Lunar green and blue flashes captured in Sweden (photo)

Green flashes from the Sun at sunset are a rare phenomenon, but even rarer are green flashes from a setting Moon.

With the unique atmospheric conditions at Storulvån, Sweden, Göran Strand was able to capture some green and blue flashes around the moon on March 6, 2015.

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Göran Strand

So how does a green flash appear?

The Earth’s atmosphere bends, or refracts, light, like a giant prism.

The effect is greater in the lower denser layers of the atmosphere, so rays of light from the Sun or Moon are curved slightly downwards.

Shorter wavelengths of light are bent more than longer wavelengths, so that the green light from the Sun or Moon appears to be coming from a slightly higher position than the orange and red light, from the point of view of an observer.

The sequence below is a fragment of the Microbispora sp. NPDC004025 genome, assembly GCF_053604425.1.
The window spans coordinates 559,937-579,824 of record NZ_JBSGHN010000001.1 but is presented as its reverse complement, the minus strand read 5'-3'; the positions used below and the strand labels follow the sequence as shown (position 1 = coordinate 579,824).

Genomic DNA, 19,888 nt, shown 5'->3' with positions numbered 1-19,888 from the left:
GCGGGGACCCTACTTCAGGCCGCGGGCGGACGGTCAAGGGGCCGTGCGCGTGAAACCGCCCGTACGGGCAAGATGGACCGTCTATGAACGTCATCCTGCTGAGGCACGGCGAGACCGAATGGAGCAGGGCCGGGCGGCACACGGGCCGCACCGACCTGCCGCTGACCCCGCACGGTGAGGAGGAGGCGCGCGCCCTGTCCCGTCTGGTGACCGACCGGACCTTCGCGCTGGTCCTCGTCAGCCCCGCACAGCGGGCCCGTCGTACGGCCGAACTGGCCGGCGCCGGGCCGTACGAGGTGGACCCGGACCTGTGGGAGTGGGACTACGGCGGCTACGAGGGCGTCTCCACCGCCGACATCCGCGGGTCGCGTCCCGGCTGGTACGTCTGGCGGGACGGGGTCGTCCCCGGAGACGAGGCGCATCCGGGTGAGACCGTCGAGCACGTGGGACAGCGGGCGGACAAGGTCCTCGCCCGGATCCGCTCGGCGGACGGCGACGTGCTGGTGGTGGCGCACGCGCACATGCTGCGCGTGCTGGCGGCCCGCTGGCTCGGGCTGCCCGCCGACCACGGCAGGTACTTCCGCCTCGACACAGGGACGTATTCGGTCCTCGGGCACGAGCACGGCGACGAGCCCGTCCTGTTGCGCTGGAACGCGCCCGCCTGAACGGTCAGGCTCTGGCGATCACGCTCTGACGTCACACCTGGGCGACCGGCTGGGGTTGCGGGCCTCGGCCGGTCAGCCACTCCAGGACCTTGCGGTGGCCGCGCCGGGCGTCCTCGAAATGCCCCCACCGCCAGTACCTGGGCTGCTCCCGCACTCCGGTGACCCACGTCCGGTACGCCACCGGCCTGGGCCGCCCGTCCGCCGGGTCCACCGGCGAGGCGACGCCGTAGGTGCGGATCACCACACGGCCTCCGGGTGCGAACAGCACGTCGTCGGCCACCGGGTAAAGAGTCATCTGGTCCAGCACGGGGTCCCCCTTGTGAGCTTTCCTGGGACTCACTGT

When the conditions are just right, with an additional mirage effect due to the temperature gradient in the atmosphere, the elusive green flash is briefly visible at the upper edge of the solar or lunar disc when it is close to the horizon.

Now, watch a perfect green flash sunset (I did not find any lunar flash, so picked up a solar on):

That was awesome, no?

Don’t forget the solar eclipse on March 20, 2015 and the 2 lunar eclipses of 2015, with a giant bloody supermoon in September 2015!

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